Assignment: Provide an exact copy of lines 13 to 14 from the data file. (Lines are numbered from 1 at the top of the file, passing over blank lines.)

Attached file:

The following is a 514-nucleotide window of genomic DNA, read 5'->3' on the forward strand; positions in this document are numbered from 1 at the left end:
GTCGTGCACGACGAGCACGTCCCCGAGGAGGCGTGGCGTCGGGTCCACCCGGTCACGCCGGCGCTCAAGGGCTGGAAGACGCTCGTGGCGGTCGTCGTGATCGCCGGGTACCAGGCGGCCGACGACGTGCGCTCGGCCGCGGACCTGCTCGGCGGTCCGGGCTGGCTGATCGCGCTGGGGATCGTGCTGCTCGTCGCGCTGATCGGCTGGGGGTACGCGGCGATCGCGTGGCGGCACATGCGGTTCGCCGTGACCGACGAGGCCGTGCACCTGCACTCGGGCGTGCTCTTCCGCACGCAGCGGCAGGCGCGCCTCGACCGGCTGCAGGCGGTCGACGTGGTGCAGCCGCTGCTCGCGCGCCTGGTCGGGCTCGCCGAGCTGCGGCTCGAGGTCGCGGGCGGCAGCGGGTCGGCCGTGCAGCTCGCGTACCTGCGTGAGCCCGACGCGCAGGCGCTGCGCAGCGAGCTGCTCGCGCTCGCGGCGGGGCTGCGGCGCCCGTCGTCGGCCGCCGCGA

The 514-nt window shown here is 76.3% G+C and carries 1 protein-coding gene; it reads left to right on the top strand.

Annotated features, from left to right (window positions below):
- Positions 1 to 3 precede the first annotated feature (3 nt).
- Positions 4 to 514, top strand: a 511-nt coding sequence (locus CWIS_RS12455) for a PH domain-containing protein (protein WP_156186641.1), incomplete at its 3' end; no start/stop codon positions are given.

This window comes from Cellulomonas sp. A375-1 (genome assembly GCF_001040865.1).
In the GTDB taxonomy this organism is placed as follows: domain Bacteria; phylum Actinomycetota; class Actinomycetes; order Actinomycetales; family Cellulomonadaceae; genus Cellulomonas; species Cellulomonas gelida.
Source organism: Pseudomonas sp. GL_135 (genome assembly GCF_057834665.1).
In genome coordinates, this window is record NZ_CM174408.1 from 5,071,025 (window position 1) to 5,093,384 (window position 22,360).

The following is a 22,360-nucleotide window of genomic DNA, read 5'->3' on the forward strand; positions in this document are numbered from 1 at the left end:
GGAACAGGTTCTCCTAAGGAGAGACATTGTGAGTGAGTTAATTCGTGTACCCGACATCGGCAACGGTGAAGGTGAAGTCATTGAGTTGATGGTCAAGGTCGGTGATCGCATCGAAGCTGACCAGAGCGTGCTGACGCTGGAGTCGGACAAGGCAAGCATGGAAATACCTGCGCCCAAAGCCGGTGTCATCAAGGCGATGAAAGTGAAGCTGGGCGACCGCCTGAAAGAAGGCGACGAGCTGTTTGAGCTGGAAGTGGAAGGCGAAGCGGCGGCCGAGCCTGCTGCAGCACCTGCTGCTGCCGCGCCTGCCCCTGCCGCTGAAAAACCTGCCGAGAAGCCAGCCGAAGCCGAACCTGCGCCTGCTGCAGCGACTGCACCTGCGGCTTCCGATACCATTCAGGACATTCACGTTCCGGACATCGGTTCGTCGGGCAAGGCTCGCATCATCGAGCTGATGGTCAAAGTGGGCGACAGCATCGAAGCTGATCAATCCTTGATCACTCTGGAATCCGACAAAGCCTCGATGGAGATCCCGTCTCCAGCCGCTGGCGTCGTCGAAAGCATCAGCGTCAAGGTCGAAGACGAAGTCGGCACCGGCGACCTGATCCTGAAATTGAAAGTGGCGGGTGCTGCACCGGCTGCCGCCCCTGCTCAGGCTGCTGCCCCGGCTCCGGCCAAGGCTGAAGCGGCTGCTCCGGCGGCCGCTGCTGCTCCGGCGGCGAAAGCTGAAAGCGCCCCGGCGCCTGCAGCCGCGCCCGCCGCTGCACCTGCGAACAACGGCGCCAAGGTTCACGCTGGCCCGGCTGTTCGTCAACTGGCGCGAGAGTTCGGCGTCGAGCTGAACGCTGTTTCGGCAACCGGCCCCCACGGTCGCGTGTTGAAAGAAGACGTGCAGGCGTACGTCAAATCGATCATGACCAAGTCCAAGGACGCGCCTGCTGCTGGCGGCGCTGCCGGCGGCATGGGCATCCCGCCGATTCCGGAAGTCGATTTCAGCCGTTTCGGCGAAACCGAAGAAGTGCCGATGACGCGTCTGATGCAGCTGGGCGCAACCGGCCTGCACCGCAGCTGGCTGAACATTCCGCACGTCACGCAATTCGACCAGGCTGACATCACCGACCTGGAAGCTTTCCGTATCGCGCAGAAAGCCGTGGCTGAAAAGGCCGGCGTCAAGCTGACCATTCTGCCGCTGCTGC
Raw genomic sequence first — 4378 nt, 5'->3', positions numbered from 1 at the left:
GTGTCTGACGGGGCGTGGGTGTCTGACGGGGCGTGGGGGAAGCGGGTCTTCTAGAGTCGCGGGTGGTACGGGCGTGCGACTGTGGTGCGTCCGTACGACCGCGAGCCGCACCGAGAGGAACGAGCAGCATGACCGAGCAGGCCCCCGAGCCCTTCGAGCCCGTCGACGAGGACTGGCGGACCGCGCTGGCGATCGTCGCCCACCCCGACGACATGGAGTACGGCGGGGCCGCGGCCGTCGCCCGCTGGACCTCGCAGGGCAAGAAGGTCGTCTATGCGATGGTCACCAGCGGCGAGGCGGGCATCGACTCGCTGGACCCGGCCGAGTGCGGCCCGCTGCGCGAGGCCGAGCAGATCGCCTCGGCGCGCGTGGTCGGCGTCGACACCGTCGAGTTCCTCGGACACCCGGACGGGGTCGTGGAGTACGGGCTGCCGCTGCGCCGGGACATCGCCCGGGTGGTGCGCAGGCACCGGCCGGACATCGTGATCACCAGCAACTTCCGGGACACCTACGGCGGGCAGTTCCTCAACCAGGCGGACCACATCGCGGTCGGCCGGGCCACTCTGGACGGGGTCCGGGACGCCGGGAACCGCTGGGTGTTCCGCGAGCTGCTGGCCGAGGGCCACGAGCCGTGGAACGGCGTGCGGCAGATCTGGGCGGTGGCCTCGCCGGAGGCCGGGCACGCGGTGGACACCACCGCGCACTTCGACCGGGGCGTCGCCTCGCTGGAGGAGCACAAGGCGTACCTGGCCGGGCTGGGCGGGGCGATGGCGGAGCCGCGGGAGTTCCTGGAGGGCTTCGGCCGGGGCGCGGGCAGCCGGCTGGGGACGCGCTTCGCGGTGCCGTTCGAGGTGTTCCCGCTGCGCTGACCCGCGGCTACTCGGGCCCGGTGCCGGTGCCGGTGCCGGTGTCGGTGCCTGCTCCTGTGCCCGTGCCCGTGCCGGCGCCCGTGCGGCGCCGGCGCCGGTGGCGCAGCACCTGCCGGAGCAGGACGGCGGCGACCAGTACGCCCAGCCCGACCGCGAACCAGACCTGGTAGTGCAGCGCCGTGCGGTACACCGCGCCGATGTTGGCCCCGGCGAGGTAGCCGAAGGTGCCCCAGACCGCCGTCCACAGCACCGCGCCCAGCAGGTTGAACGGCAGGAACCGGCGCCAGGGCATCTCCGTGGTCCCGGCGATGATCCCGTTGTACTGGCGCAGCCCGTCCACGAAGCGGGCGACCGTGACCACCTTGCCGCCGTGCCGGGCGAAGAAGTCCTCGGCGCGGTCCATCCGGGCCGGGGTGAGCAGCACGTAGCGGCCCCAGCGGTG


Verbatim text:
Raw genomic sequence first — 4378 nt, 5'->3', positions numbered from 1 at the left:
GTGTCTGACGGGGCGTGGGTGTCTGACGGGGCGTGGGGGAAGCGGGTCTTCTAGAGTCGCGGGTGGTACGGGCGTGCGACTGTGGTGCGTCCGTACGACCGCGAGCCGCACCGAGAGGAACGAGCAGCATGACCGAGCAGGCCCCCGAGCCCTTCGAGCCCGTCGACGAGGACTGGCGGACCGCGCTGGCGATCGTCGCCCACCCCGACGACATGGAGTACGGCGGGGCCGCGGCCGTCGCCCGCTGGACCTCGCAGGGCAAGAAGGTCGTCTATGCGATGGTCACCAGCGGCGAGGCGGGCATCGACTCGCTGGACCCGGCCGAGTGCGGCCCGCTGCGCGAGGCCGAGCAGATCGCCTCGGCGCGCGTGGTCGGCGTCGACACCGTCGAGTTCCTCGGACACCCGGACGGGGTCGTGGAGTACGGGCTGCCGCTGCGCCGGGACATCGCCCGGGTGGTGCGCAGGCACCGGCCGGACATCGTGATCACCAGCAACTTCCGGGACACCTACGGCGGGCAGTTCCTCAACCAGGCGGACCACATCGCGGTCGGCCGGGCCACTCTGGACGGGGTCCGGGACGCCGGGAACCGCTGGGTGTTCCGCGAGCTGCTGGCCGAGGGCCACGAGCCGTGGAACGGCGTGCGGCAGATCTGGGCGGTGGCCTCGCCGGAGGCCGGGCACGCGGTGGACACCACCGCGCACTTCGACCGGGGCGTCGCCTCGCTGGAGGAGCACAAGGCGTACCTGGCCGGGCTGGGCGGGGCGATGGCGGAGCCGCGGGAGTTCCTGGAGGGCTTCGGCCGGGGCGCGGGCAGCCGGCTGGGGACGCGCTTCGCGGTGCCGTTCGAGGTGTTCCCGCTGCGCTGACCCGCGGCTACTCGGGCCCGGTGCCGGTGCCGGTGCCGGTGTCGGTGCCTGCTCCTGTGCCCGTGCCCGTGCCGGCGCCCGTGCGGCGCCGGCGCCGGTGGCGCAGCACCTGCCGGAGCAGGACGGCGGCGACCAGTACGCCCAGCCCGACCGCGAACCAGACCTGGTAGTGCAGCGCCGTGCGGTACACCGCGCCGATGTTGGCCCCGGCGAGGTAGCCGAAGGTGCCCCAGACCGCCGTCCACAGCACCGCGCCCAGCAGGTTGAACGGCAGGAACCGGCGCCAGGGCATCTCCGTGGTCCCGGCGATGATCCCGTTGTACTGGCGCAGCCCGTCCACGAAGCGGGCGACCGTGACCACCTTGCCGCCGTGCCGGGCGAAGAAGTCCTCGGCGCGGTCCATCCGGGCCGGGGTGAGCAGCACGTAGCGGCCCCAGCGGTG